We remember 9-11
Elected officials, Panama City Beach police and firefighters and other city employees attended a special 9-11 remembrance ceremony this morning at Arnold High School.
Arnold High School Principal Keith Bland said adults have a responsibility to retell the story of September 11, so future generations will remember the attacks on our country.
He told students gathered for a 9-11 ceremony at the school, that we must continue to appreciate the sacrifices of our military, fire, police, medical personnel and other first responders who rushed in while others ran to safety.
"Most of you students were not born when this happened 17 years ago. As adults, it is our responsibility to continue to teach you about what happened today," Bland said.
What happened, as recounted by Panama City Beach Police Department Lt. Tommy Anderson, was a massive loss of life in an unprecedented terrorist attack on the United States. September 11, 2001, was the most devastating foreign attack on U.S. soil since the attack on Pearl Harbor on Dec. 7, 1941.
While the attack brought a return to patriotism and a strong sense of unity to Americans, it was not without great sacrifice. Approximately 3,000 were killed, along with 343 firefighters and 71 police officers on September 11.
Calling the day a defining event in our lives, Lt. Anderson said he finds himself thinking about the day quite a bit. "We can remember exactly what we were doing and exactly where we were. After 9-11, many were inspired to join the military and many became police officers and fire fighters."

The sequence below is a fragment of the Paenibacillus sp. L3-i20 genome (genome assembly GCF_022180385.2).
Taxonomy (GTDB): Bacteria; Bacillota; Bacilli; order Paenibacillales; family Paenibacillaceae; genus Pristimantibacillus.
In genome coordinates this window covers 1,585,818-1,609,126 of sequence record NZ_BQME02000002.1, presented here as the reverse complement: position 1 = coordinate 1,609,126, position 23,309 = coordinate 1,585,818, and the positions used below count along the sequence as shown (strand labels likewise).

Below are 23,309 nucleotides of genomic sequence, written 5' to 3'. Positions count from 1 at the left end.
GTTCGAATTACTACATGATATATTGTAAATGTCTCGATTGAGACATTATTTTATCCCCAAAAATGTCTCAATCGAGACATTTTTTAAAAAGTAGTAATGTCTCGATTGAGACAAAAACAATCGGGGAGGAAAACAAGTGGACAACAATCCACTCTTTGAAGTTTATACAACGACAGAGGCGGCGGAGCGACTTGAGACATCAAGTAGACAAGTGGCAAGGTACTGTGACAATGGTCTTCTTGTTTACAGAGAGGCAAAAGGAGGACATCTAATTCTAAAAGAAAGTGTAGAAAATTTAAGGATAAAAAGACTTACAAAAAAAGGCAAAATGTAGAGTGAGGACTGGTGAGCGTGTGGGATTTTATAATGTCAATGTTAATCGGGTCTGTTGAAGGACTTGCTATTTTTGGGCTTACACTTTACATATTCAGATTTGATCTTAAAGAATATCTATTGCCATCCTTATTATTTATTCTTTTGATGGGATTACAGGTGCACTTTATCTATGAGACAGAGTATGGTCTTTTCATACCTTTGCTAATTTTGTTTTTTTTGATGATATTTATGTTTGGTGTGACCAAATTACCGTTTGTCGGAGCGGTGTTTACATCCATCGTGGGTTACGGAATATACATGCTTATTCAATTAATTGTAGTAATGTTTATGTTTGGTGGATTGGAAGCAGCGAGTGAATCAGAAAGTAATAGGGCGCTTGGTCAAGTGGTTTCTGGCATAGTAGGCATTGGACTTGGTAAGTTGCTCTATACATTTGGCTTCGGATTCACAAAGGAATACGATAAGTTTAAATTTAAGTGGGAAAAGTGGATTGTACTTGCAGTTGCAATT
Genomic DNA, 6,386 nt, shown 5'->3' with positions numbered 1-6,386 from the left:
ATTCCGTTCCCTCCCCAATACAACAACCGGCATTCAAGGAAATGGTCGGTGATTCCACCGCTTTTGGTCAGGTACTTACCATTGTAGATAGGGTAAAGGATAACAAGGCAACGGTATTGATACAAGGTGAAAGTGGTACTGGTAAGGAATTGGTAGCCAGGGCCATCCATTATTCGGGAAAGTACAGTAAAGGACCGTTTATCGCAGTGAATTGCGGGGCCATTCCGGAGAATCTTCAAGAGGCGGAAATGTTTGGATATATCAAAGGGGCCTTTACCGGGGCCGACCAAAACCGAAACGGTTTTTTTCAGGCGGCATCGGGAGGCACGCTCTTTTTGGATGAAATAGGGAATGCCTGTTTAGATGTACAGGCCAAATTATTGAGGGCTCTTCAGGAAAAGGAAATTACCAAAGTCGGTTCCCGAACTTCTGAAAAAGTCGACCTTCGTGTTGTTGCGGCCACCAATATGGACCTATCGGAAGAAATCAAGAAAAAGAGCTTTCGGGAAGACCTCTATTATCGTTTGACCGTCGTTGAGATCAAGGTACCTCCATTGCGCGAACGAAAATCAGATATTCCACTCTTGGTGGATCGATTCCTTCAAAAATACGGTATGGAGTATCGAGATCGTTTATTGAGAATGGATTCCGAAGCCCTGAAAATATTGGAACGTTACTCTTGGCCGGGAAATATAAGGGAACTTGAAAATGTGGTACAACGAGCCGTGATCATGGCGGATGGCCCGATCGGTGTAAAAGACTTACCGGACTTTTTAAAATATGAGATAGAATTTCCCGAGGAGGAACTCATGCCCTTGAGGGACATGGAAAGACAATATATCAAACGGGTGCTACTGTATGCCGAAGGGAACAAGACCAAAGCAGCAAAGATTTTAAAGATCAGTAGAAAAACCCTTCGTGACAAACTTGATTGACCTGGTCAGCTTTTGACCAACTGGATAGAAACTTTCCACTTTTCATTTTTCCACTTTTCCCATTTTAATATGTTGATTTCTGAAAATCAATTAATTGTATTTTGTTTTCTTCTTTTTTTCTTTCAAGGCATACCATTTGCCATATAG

The high school has a historic remembrance of 9-11 on display at the entrance to the school auditorium -- a 250-pound limestone rock, a piece of the Pentagon facade destroyed on 9-11. The stone, encased in glass, was requested by members of the Interact Club. It is one of only 54 pieces released by the U.S. Department of Defense and on display worldwide and it is the only piece of the Pentagon given to a school.
After requesting the piece, it took more than two years to get it. School representatives drove to Washington D.C. to retrieve it on Feb. 26, 2005. The stone serves as a daily visible reminder of the losses at the Pentagon, where 125 men and women were killed, 59 airline passengers died and 63 individuals were injured.
The ceremony was sponsored by the Arnold High School Interact Club and the Panama City Beach Rotary Club. For more photos, go to our Facebook page: City of Panama City Beach Facebook
Public Information Officer Debbie Ward can be reached at firstname.lastname@example.org or (850) 233-5100.